On Sept. 9, people will fill the streets of Harrisburg across 22 different venues for the city’s 30th annual Gallery Walk.
Paintings, photographs and more will line the walls, but there is one thing you might notice along your long art journey. Hardly any of those art-filled walls will be at traditional galleries.
Harrisburg, unlike, say, Lancaster, has few standalone galleries, and it’s about to lose one of its last as Gallery@Second soon will end its regular exhibit schedule, at least for awhile. Another dedicated gallery, 3rd Street Studio, shut down a few months ago after its building sold.
The quirky thing—there’s plenty of art (and plenty of artists) in Harrisburg. It’s just that the art usually is supported by other, more profitable businesses, be they restaurants (Millworks, Suba, Café 1500, Fresa), cafés (Little Amps, Capital Joe, Yellow Bird) or bars and music venues (Zeroday Brewing Co., HMAC).
The problem: People in Harrisburg love to look at art, but they don’t often buy it, said Carrie Wissler-Thomas, president of the Art Association of Harrisburg.
“It’s very, very difficult for a gallery to exist if all it does is show art,” she said.
That was the case for Ted Walke who owns Gallery@Second. He bought the downtown building and then opened his gallery in May 2010, while juggling a full-time job.
“Most people can’t look at the dollar signs or they get depressed,” Walke said.
People in the community were all easygoing and generous, he added. However, it wasn’t sufficient to bring in enough money. Without a staff, Walke had just four or five weekends free over the past eight years, he said. So, he will close down after the current exhibit ends, take a breather and assess what to do going forward.
He doesn’t envision the building being anything but a gallery, but he wants to direct it toward more contemporary work if and when it does re-open. In the meantime, he’s considering a few pop-up exhibits throughout 2019.
Labor of Love
Gallery Walk is an excellent way to assess the art situation in the city.
Almost none of the locations on the tour are standalone galleries. Instead, destinations along the walk include places such as Penn National Insurance, Salem United Church of Christ and City House Bed & Breakfast.
The Millworks is a good example of a mixed-use space. With art separated from the bar and restaurant, people can opt to go just for dinner or only for the art. Then there are the many people who come for dinner and find their way to the artists’ studios.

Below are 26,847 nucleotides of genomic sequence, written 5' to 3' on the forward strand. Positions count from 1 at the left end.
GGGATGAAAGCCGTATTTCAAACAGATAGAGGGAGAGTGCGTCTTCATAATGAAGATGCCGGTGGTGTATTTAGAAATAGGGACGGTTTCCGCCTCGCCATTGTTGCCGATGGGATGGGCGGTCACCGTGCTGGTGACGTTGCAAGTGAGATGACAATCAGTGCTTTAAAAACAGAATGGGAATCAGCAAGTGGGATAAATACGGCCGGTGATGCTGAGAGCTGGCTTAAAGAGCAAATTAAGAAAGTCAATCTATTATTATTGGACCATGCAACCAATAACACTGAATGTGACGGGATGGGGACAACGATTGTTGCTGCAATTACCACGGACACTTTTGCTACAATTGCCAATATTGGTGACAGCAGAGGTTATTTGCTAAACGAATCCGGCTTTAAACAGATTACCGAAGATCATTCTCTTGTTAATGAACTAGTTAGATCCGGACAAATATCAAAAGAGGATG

That dream of foot traffic is what drew Tara Chickey to the role of art director at the Millworks. She opened a gallery in Harrisburg in 2003 with a friend and closed it around 2011, when her labor of love became a burden and the money didn’t flow through.
“I think it’s hard to make it in a space that is designed for a very small percentage of people,” Chickey said of her former gallery.
The Millworks, on the other hand, caters to a large population of visitors. Chickey said there’s also not the intimidation factor of walking into a white-walled gallery. People can come to eat dinner and simply wander in and out of the artists’ studios.
Another unique art space in Harrisburg is located not in a bar or restaurant, but in a church.
Riverfront Gallery at St. Stephen’s Cathedral on Front Street opened in August under the direction of Community Coordinator Lindsay Gottwald.
Gottwald started attending the church last summer around the time of Gallery Walk 2017. The opening hallway of the church was already set up to hang artwork, and she felt that the empty walls were a wasted opportunity. Around the same time, the church’s outreach committee sold a piece of art and talked about adding more.
For Gottwald and St. Stephen’s, it’s not about the money. Twenty percent of the proceeds from sold art go to different community organizations, such as Downtown Daily Bread and the Joshua Group. The other 80 percent goes to the artists.
Gottwald hopes the art at St. Stephen’s will help connect the community with the church. Instead of sales, she just wants people to walk in.
“We just want to be a little bit more part of the neighborhood,” she said.
Walke, Wissler-Thomas and Chickey all agree that one solution to the problem would be connectivity. Gallery Walk is spread out widely, from Shipoke to Midtown to Wildwood Park, making it more of a driving tour than a walking tour.
Using Lancaster as a model, Wissler-Thomas would like to see more retail space, including galleries centralized in one location. Lately, she’s noticed an upsurge of interest in art in the community, especially among young people.
Chickey said that’s one of the nice things about places such as the Millworks.
Patrons who are interested in art get to talk to the artists and learn the story behind what’s hanging on their walls or sitting on their shelves. She’s still fascinated by how many people walk through the doors of the space and get excited to wander around and see the art.
“I think people are starting to see Harrisburg for the gem that it is, but it always has been,” she said.
Gallery Walk 2018 will take place on Sunday, Sept. 9, 11 a.m. to 6 p.m., in many locations around Harrisburg. For more information, including a list of venues, visit www.artassocofhbg.com.